One would think that the craziness of this would end. Have people thought through this logic at all?
Assume that we are judged and labled by meetings we attend and people whom we serve and that is held as a liability.
Then should we never attend a meeting that might be controversial? Should we never listen to thoughts and ideas out of the mainstream? Should we never challenge beliefs or ideas because they make people uncomfortable?
I was once criticized because I failed to listen to Rush Limbaugh. Frankly as someone with conservative sympathies his message of intolerance and divisiveness scare me.
I was challenged to listen, to not agree. Rush is a master showman who’s influence on people leave dumbounded. I find it important to listen to what all people have to say, not just the ones who speak for me.
I admit that at times I find it difficult to listen. If you got in my vehicle and heard him speak you might conclude that I am a fan. I believe it is easy to hear what we want to hear and is difficult to listen to others.
The real danger is when we no longer listen and think for ourselves. Whether I chair a meeting with Bill Ayers, or Patty Hearst is not the issue. If we hold to the standard of surrounding ourselves with only those we feel represent what we think and are comfortable with is simply ignorant.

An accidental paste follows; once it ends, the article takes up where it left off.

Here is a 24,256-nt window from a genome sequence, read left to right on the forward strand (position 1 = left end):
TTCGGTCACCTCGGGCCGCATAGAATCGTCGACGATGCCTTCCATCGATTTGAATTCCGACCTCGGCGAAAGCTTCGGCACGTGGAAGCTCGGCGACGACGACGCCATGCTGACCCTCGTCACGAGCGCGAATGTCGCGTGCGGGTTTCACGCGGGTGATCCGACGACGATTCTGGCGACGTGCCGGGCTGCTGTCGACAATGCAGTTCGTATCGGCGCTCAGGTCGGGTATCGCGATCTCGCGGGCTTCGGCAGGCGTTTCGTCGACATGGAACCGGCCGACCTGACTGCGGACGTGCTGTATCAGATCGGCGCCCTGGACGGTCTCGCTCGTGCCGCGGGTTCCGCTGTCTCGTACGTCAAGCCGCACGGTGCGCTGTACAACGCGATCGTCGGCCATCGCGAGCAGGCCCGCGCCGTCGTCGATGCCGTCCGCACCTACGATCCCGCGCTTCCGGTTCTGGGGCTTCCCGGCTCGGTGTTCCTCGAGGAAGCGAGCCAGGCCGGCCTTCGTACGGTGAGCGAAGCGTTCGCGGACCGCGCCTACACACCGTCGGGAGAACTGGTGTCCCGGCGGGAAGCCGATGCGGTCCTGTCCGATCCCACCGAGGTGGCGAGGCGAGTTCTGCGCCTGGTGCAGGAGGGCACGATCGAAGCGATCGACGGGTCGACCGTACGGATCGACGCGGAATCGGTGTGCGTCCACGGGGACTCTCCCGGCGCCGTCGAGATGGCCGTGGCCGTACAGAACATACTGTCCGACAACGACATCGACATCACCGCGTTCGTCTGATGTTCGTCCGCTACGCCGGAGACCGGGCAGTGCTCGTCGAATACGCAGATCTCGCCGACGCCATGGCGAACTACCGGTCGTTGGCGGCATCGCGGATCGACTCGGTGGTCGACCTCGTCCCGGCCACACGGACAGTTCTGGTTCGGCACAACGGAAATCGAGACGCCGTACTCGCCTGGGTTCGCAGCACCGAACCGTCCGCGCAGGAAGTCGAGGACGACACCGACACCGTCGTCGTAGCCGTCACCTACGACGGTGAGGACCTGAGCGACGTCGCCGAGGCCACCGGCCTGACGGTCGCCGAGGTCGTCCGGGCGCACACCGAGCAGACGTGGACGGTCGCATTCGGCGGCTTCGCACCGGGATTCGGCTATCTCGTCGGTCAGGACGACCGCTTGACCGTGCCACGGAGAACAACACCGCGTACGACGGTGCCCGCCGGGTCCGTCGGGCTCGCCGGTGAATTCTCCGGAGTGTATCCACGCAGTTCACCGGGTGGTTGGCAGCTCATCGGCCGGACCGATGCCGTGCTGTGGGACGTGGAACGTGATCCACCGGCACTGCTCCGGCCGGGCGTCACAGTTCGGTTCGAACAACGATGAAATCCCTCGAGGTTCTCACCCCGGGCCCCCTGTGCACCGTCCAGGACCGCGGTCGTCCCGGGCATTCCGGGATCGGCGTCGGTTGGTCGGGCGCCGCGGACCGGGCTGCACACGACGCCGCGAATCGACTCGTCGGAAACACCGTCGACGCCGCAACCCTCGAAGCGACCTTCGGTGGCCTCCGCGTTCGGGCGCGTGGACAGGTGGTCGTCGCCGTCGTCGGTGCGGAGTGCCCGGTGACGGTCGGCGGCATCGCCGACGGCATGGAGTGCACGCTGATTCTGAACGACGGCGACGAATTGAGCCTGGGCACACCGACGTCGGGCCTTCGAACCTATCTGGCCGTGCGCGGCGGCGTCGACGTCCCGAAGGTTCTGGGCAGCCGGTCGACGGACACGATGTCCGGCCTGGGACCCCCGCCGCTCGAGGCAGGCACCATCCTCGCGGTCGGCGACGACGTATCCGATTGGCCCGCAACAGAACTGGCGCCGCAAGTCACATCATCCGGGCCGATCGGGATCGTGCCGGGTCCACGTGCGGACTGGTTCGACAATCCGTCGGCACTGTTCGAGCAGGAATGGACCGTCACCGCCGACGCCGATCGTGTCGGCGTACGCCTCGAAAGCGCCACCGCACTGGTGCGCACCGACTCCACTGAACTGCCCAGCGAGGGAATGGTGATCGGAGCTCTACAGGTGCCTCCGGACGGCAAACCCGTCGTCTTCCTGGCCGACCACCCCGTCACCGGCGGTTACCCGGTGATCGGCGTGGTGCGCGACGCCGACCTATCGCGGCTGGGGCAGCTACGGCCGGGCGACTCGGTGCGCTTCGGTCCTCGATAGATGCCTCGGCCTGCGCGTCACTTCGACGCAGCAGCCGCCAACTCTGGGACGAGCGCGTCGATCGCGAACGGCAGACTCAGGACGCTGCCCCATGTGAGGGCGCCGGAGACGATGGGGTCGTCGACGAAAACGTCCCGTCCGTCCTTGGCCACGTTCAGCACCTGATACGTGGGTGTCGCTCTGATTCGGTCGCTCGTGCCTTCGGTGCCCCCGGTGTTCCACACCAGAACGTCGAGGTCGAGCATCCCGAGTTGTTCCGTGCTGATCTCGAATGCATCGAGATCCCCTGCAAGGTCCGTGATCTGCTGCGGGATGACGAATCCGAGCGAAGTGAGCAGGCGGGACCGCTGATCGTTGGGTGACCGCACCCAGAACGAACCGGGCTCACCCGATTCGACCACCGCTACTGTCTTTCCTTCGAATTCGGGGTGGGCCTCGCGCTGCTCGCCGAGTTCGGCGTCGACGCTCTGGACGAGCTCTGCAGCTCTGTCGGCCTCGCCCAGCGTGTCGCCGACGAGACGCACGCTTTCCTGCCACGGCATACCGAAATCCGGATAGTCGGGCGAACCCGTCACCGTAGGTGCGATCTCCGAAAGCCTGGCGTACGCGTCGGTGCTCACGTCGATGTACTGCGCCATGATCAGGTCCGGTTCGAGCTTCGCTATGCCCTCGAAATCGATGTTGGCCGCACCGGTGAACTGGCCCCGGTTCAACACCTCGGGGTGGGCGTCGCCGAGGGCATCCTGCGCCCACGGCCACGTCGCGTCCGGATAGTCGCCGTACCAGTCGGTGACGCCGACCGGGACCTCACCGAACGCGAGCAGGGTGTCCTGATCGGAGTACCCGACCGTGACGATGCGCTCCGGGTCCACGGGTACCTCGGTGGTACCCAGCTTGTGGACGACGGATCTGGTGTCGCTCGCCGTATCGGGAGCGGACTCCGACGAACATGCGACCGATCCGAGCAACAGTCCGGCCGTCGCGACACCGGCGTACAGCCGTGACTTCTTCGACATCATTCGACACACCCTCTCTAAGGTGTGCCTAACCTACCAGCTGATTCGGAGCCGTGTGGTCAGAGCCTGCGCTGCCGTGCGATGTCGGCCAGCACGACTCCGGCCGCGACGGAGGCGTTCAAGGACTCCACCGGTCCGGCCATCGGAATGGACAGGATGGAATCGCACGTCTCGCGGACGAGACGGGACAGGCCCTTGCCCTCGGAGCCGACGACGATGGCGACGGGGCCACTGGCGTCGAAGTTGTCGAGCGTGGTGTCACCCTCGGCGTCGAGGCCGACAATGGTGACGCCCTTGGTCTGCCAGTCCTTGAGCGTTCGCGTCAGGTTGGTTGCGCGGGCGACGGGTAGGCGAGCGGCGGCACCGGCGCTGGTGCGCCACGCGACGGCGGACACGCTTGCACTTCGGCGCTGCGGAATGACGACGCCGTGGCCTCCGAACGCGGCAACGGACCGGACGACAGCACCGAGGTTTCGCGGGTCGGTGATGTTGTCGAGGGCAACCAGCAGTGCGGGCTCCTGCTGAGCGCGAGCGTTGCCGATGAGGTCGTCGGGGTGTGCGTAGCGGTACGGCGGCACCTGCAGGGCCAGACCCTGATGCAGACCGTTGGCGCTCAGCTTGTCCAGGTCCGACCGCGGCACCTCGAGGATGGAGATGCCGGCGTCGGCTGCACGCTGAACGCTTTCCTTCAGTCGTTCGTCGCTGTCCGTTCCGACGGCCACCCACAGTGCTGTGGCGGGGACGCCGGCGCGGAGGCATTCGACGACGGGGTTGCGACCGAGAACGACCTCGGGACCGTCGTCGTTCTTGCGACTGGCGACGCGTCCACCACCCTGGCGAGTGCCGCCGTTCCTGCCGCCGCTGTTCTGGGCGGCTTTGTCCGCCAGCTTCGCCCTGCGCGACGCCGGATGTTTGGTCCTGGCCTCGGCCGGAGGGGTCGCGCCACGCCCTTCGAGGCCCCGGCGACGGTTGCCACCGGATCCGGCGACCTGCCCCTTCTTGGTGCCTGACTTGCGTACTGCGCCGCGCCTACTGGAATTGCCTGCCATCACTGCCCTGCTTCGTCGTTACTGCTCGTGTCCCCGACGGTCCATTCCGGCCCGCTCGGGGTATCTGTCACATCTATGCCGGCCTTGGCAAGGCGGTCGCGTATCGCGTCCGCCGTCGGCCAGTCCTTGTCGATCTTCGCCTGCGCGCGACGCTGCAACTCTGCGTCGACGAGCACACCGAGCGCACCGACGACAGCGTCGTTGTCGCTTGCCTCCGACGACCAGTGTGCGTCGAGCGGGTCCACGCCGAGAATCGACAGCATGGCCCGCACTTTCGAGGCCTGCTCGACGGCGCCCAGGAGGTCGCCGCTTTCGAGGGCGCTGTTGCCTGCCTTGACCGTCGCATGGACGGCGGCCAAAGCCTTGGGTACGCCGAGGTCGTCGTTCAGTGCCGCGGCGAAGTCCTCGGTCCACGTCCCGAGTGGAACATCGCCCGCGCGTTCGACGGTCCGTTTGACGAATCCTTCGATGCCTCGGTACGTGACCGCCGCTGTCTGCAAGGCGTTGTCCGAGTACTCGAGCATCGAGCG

Feel free to measure me by my actions and writings; but be careful when you judge me by those whom I listen.
If we have learned only one thing from the last eight years, I believe it should be that absolute certainty that you are right is the most dangerous assumption you can make.
We should celibrate and reward differences in thought. If you don’t agree, you are well served to understand to at least understand those with different beliefs.
Ayer’s was never the problem here, intolerace is.
Here is a hint, listening to Rush doesn’t make me a fan. It does help me understand how his fans see the world.